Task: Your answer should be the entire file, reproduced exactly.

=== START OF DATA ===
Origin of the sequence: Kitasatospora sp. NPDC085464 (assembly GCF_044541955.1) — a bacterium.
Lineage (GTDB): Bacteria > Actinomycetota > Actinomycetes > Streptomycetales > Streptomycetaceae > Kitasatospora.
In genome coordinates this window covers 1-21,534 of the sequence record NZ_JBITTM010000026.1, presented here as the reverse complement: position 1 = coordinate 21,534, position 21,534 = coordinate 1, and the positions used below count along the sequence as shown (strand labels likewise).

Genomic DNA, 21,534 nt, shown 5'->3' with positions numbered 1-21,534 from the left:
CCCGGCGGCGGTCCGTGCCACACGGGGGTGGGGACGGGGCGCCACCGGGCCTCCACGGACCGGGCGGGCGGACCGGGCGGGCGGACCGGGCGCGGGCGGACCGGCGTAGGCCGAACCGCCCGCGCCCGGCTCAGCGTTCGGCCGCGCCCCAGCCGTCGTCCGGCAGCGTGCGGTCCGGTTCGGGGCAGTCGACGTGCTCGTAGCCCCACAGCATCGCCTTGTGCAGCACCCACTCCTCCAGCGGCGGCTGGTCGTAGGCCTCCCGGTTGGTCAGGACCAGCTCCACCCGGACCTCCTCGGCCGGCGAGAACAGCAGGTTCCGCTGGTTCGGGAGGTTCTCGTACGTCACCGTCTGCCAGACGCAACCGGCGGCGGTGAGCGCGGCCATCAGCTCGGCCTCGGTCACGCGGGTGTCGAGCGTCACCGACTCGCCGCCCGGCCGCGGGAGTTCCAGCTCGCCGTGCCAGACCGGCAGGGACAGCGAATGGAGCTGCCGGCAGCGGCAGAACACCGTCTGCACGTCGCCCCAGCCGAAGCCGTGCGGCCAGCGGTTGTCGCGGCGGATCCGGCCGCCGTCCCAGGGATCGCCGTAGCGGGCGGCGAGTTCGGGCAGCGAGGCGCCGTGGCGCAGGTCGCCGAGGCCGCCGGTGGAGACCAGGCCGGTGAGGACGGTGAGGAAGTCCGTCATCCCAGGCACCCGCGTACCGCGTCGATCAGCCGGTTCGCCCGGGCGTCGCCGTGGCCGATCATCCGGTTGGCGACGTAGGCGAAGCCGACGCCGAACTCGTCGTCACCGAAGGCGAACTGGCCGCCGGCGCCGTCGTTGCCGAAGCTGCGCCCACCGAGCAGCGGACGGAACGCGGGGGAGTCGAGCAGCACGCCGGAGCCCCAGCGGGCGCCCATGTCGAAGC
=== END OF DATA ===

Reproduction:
Origin of the sequence: Kitasatospora sp. NPDC085464 (assembly GCF_044541955.1) — a bacterium.
Lineage (GTDB): Bacteria > Actinomycetota > Actinomycetes > Streptomycetales > Streptomycetaceae > Kitasatospora.
In genome coordinates this window covers 1-21,534 of the sequence record NZ_JBITTM010000026.1, presented here as the reverse complement: position 1 = coordinate 21,534, position 21,534 = coordinate 1, and the positions used below count along the sequence as shown (strand labels likewise).

Genomic DNA, 21,534 nt, shown 5'->3' with positions numbered 1-21,534 from the left:
CCCGGCGGCGGTCCGTGCCACACGGGGGTGGGGACGGGGCGCCACCGGGCCTCCACGGACCGGGCGGGCGGACCGGGCGGGCGGACCGGGCGCGGGCGGACCGGCGTAGGCCGAACCGCCCGCGCCCGGCTCAGCGTTCGGCCGCGCCCCAGCCGTCGTCCGGCAGCGTGCGGTCCGGTTCGGGGCAGTCGACGTGCTCGTAGCCCCACAGCATCGCCTTGTGCAGCACCCACTCCTCCAGCGGCGGCTGGTCGTAGGCCTCCCGGTTGGTCAGGACCAGCTCCACCCGGACCTCCTCGGCCGGCGAGAACAGCAGGTTCCGCTGGTTCGGGAGGTTCTCGTACGTCACCGTCTGCCAGACGCAACCGGCGGCGGTGAGCGCGGCCATCAGCTCGGCCTCGGTCACGCGGGTGTCGAGCGTCACCGACTCGCCGCCCGGCCGCGGGAGTTCCAGCTCGCCGTGCCAGACCGGCAGGGACAGCGAATGGAGCTGCCGGCAGCGGCAGAACACCGTCTGCACGTCGCCCCAGCCGAAGCCGTGCGGCCAGCGGTTGTCGCGGCGGATCCGGCCGCCGTCCCAGGGATCGCCGTAGCGGGCGGCGAGTTCGGGCAGCGAGGCGCCGTGGCGCAGGTCGCCGAGGCCGCCGGTGGAGACCAGGCCGGTGAGGACGGTGAGGAAGTCCGTCATCCCAGGCACCCGCGTACCGCGTCGATCAGCCGGTTCGCCCGGGCGTCGCCGTGGCCGATCATCCGGTTGGCGACGTAGGCGAAGCCGACGCCGAACTCGTCGTCACCGAAGGCGAACTGGCCGCCGGCGCCGTCGTTGCCGAAGCTGCGCCCACCGAGCAGCGGACGGAACGCGGGGGAGTCGAGCAGCACGCCGGAGCCCCAGCGGGCGCCCATGTCGAAGC